Rwanda’s position in Africa as a preferable destination for technological advancement is taking deeper roots as the country is set to be the first in Africa to introduce Volkswagen’s electric car, the e-Golf. Volkswagen is one of the world’s ten leading manufacturers of electric vehicles.
For Rwanda, getting fuel comes at a price. The fuel is imported from the Middle East and passes through Dar es Salaan, Tanzania. It is a stretch of nearly 3,000 km. This has given Volkswagen the impetus and drive to launch their electric cars in Rwanda. The electric car, known as the e-Golf, will be introduced as a new initiative on 29 October 2019 at the Kigali Convention Centre.
According to Andrew Kirby, President, and CEO of Toyota South Africa Motors, only 66 electric vehicles were sold last year and close to zero in the rest of the continent. This made Volkswagen look towards Rwanda as their next destination for this ambitious investment, bolstered by what they termed the mental readiness of Rwandans to embrace electric cars.
Thomas Schaefer, the chairperson and managing director of VWSA, said this in February: “We did a grid check-in Rwanda together with GRZ (Technologies) and Siemens last year and they are ready. They already get their electricity from 70 percent renewable energy and that will change to 100 percent in the next 10 years.
“They are tracking their fuel from the Middle East to Dar es Salaam, then 3000 km by road into Kigali. What for? They could immediately go electric.”
It is this perspective that has necessitated and actuated the introduction of electric cars in Rwanda. It is a market that they hope to get the best and the maximum from. They are ready to make it work. Thomas Schaefer argued that since fuel is expensive for Rwanda, it hampers their foreign exchange reserves and the only way to mitigate this is through the use of electric cars.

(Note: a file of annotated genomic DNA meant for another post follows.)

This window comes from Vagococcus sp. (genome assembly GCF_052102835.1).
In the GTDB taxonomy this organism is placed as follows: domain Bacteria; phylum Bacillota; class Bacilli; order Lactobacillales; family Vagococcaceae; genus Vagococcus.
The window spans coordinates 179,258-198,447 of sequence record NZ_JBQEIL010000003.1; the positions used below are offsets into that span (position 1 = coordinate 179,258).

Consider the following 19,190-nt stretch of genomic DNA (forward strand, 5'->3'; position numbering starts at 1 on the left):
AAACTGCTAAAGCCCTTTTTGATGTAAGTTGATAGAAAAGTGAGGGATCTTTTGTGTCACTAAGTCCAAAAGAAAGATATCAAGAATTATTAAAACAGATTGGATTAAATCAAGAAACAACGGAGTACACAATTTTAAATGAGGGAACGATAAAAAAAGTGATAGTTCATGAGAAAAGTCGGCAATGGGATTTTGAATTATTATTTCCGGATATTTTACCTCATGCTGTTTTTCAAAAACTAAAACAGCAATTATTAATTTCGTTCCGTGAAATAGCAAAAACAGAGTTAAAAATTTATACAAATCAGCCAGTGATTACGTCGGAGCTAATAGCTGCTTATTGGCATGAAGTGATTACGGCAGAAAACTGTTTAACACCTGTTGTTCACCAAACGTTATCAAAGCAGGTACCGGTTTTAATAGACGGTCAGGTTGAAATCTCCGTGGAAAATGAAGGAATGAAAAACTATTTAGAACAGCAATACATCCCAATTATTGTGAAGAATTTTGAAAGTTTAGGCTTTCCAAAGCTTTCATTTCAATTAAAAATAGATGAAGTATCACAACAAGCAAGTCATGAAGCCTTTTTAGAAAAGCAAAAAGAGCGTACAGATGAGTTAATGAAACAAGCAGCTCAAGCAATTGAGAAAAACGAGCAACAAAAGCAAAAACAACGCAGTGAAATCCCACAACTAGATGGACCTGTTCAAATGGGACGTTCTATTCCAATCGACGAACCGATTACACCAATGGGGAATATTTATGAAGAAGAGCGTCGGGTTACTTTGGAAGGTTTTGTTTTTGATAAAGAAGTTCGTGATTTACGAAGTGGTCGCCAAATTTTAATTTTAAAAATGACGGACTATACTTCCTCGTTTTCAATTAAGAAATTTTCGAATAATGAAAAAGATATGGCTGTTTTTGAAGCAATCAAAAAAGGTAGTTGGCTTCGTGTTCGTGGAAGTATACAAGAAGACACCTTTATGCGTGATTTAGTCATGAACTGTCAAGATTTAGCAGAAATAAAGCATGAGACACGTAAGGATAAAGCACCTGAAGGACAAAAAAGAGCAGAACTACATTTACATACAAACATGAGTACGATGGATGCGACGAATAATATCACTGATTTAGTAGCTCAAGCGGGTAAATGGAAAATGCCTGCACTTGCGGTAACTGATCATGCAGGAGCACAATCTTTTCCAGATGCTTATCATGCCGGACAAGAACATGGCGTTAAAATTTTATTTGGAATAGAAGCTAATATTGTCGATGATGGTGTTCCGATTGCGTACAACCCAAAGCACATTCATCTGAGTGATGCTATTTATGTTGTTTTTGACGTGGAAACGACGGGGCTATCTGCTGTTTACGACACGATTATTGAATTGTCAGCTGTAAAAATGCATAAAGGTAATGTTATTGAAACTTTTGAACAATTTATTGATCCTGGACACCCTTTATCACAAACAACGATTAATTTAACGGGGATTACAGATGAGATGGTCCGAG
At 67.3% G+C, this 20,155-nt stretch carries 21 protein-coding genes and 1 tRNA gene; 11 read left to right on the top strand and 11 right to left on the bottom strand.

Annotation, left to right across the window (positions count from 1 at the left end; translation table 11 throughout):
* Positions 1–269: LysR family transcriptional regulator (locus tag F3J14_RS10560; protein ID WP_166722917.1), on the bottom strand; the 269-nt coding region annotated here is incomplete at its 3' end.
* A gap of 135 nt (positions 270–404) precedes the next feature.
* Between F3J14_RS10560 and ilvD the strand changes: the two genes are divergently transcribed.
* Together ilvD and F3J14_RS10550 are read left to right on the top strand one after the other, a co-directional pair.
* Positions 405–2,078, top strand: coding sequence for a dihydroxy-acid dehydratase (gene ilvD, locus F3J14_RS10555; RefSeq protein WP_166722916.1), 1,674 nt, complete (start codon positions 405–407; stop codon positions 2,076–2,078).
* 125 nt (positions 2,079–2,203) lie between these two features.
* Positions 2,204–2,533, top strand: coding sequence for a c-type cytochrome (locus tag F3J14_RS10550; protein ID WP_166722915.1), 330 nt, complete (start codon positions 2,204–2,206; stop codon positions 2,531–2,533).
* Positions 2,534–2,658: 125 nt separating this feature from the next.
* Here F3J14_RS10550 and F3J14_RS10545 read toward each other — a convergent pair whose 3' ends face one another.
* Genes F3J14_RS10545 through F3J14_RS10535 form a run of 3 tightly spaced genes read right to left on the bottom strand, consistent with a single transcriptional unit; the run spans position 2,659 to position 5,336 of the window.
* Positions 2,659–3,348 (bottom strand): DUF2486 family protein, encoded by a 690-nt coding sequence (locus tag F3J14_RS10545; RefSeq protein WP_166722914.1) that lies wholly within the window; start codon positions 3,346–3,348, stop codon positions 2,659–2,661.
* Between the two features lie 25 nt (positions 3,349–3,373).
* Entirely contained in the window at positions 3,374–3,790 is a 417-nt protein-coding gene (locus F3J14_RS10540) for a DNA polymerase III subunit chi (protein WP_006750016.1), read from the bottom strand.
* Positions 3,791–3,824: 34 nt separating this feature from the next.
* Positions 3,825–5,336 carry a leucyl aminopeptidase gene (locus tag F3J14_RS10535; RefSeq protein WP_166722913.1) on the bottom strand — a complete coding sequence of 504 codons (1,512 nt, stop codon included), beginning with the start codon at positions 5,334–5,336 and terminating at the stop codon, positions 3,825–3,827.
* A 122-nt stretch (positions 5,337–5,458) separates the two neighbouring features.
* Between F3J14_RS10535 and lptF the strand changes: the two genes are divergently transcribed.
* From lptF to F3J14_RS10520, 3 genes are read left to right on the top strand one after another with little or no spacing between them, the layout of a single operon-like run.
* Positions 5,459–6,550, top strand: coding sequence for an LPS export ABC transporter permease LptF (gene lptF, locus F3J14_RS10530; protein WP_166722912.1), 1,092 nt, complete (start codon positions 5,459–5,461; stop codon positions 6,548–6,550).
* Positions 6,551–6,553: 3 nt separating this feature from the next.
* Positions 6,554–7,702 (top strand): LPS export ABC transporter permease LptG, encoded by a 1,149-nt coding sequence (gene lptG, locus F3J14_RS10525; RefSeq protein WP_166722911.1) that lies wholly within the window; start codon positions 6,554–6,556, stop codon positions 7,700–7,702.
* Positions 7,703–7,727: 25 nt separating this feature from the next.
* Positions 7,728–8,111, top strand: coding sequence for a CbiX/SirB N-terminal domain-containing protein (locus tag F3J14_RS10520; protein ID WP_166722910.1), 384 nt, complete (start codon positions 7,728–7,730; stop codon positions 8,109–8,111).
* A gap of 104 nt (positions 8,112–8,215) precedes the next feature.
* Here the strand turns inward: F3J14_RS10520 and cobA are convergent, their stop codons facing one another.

The biggest advantage of using electric cars is how they are friendly to the environment and the rest of the ecological system. For an electric car to be considered truly ecological, renewable energy is supposed to be harnessed. This means that an electric car must be charged with renewable energy coming from the wind, sun, hydro and biomass.
The VW electric cars are also a vital part of their ride-hailing plans. Their ride-service app, “Move” now has over 23,000 registered users in Kigali. Only around 2,200 are active users. For VW, this is still pretty much of an experiment.
VW is combining new car sales, ride-hailing, car-sharing, used car sales, parts and service in making solid investments in Rwanda which it hopes will be worthwhile, and can be spread to other African countries and regions as well.
New car sales for Africa is an important development so that the continent develops a culture of being detached from second-hand cars.